As an olive farmer, the perceived wisdom at this time of year is to prune your trees and hard. The trees have given their all, and now we cut them to within an inch of their lives.
After this wholesale slash comes the burn, and 200 trees produce a lot to burn. Two fast people could get through 200 trees — ours are quite large — in about a week of cutting, but the burning is another thing altogether.
I hate it.
There must be almost no wind, and the burn zone needs to be well away from any other trees, and there are restrictions as to when one can burn. We have now evolved a system where I will prune one or two trees at a time and feed the prunings to our three goats, who eat the leaves. This should last them three or four days, and then it is time to cut another tree. Nice and simple, and no need to hurry.
The goats leave the branches behind so I have to find as use for them. So far we have bundled them and built wind breaks (successful), tried to chip them (unsuccessful). Eventually, we burn them, and cook on the embers.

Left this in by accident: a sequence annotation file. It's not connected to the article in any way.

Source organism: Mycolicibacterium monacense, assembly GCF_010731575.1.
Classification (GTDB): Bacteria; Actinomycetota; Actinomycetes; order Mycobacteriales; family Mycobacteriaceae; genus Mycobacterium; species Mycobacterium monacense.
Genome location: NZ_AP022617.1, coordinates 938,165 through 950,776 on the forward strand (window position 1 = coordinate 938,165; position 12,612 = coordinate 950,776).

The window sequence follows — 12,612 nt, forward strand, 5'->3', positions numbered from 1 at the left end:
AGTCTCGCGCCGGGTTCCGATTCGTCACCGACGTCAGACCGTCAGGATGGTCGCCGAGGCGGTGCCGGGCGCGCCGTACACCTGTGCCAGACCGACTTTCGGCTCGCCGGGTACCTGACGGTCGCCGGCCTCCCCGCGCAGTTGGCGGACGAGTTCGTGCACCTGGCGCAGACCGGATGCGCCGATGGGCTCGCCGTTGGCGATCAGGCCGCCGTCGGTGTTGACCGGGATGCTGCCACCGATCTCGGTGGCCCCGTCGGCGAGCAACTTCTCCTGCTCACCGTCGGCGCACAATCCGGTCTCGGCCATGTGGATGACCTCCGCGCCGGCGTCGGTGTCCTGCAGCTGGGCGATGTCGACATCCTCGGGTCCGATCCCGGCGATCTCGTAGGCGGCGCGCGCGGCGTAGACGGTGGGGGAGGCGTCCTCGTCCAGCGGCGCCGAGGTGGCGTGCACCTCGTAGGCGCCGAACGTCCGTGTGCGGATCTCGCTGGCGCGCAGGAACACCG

Still not as eco-friendly as it could be.
Following a course on making biochar — Finca Slow — we decided to experiment. Whilst it was not going to be foolproof, and 100% effective, the method used had to be simple, fast and worthwhile. Constructing a burner out of some sheets of steel and a surplus door, we were good to go.
We amassed a large amount of the goat-processed branches and burnt them — it took an hour — and then 100 litres of water later, we have about four wheelbarrows of charcoal to charge for the veg gardens and trees. The charging part is easy — soak the charcoal in water 5./5. with some well rotted chicken manure that we have lying around. Leave it for a week, pee on it every now and then, and then apply to the garden.
Well worth the effort, and far better to not release all that carbon into the atmosphere.
Win — win